The War of 1812 (1809-1815)

Treaty of Ghent (December 1814)

Summary Treaty of Ghent (December 1814)

At the Ghent peace talks, Britain was more willing to negotiate than would usually be expected; Britain had far bigger problems than the War of 1812 to worry about. As Britain was busy negotiating a balance of power in Europe at the Congress of Vienna, Napoleon suddenly escaped from his exile on Elba. Faced with the sudden prospect of a resurgent, militarist France, Britain wanted to withdraw its forces from the American entanglement and return them to Europe. Thus, although Americans proudly believed that their military valor and ability changed the course of the Ghent negotiations, Britain's decisions regarding the War of 1812 were as influenced by events in Europe as the outcomes of the Battles of Baltimore and Lake Champlain.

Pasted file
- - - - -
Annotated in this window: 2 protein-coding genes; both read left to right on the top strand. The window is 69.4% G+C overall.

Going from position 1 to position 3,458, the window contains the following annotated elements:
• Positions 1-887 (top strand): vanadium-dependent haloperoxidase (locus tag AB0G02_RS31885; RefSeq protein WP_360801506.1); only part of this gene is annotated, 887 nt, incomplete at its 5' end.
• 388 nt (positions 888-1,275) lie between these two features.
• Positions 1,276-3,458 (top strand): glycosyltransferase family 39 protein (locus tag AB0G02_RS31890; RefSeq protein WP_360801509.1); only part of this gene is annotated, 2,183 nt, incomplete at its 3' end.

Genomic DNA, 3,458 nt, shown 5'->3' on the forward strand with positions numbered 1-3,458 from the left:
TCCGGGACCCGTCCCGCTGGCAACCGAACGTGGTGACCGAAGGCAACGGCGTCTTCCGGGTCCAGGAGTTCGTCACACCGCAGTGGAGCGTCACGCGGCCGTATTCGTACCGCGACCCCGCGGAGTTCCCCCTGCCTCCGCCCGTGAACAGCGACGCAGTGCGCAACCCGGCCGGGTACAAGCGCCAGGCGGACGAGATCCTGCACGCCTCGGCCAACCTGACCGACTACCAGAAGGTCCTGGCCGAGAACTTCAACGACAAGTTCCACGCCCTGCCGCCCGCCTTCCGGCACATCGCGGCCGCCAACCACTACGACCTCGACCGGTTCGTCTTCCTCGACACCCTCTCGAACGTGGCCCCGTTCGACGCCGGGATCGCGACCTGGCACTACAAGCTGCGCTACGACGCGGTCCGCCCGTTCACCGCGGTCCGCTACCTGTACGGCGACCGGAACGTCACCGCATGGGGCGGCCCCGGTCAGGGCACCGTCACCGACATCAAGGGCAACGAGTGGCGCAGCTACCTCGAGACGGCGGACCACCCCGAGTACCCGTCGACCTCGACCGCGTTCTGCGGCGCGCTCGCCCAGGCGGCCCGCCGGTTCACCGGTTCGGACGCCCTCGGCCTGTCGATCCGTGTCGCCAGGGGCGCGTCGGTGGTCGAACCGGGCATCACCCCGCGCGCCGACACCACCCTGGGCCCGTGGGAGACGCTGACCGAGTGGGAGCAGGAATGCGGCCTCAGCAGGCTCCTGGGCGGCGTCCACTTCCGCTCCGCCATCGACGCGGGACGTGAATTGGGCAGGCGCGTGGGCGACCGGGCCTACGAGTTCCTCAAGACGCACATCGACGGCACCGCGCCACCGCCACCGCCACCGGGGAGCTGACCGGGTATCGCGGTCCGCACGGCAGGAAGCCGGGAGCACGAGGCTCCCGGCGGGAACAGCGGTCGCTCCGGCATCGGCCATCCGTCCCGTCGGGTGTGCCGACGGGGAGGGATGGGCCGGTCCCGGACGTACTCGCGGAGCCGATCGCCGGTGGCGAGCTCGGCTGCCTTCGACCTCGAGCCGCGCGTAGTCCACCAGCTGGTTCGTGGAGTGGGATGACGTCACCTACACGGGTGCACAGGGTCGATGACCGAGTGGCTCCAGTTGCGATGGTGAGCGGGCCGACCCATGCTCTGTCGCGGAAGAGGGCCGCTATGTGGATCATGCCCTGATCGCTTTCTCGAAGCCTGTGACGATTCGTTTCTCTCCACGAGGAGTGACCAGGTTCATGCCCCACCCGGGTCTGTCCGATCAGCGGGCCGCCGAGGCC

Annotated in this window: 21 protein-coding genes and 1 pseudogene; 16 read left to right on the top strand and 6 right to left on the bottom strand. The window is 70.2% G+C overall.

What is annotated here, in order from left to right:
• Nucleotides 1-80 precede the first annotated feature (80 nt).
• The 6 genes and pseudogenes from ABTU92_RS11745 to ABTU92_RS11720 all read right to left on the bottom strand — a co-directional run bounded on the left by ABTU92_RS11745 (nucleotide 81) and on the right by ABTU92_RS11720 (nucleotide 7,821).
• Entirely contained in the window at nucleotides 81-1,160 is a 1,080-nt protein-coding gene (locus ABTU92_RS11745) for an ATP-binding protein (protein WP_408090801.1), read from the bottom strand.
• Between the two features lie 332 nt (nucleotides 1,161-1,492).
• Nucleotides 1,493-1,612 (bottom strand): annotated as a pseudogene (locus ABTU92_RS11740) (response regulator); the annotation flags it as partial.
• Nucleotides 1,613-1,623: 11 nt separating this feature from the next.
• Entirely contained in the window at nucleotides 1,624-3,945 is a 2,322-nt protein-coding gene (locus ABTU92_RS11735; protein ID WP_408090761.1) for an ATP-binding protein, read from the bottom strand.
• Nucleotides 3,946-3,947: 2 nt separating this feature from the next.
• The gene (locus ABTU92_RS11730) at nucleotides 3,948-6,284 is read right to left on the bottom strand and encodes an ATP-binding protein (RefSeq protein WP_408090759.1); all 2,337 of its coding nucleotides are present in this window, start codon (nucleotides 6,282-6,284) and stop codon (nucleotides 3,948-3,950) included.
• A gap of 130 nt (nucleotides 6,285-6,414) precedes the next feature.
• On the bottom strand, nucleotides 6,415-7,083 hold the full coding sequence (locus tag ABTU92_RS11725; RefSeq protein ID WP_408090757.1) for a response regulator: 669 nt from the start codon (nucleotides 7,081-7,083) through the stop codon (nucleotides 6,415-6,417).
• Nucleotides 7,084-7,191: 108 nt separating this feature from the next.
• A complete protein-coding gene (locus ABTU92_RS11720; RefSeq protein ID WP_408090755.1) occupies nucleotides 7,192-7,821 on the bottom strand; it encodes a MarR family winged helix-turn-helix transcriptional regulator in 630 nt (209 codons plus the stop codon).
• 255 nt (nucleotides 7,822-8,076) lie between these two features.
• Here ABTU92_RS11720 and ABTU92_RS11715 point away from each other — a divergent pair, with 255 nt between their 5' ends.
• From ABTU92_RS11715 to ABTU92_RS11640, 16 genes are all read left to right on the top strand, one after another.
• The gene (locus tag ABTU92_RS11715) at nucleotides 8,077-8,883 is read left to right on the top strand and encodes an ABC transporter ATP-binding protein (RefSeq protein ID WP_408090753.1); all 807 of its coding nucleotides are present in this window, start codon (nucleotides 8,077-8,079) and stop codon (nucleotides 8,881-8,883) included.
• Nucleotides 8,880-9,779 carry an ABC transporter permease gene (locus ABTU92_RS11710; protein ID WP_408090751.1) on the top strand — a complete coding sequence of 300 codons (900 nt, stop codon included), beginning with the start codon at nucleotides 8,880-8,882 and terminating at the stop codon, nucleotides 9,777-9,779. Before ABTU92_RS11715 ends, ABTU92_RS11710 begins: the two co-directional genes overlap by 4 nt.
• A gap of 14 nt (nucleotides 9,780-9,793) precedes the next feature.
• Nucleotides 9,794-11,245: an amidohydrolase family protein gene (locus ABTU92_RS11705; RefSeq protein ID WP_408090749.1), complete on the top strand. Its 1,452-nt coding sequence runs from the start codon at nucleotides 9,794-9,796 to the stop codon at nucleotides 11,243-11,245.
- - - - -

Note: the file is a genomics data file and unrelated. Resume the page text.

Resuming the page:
Although the Treaty of Ghent addressed none of the original grievances that started the War of 1812, most Americans considered it a success. This just goes to show how little the War Hawks really cared about these issues: they had just wanted an excuse to go to war. Having started the war in hopes of conquering Canada, the US now barely got out without serious damage. Although celebrated as a victory in the young US, the war really had been a draw, and one in which Britain had fought with one hand tied behind its back by Napoleon. The treaty gained none of the initial US goals. Yet in England, many people were impressed by American scrappiness. Not even Napoleon's Grand Navy had been able to stand up to the British Navy at Trafalgar, but the US had won several naval victories. In some sense, then, stalemate became victory: no matter the particulars, the US had once again stood toe to toe with Britain, and survived.

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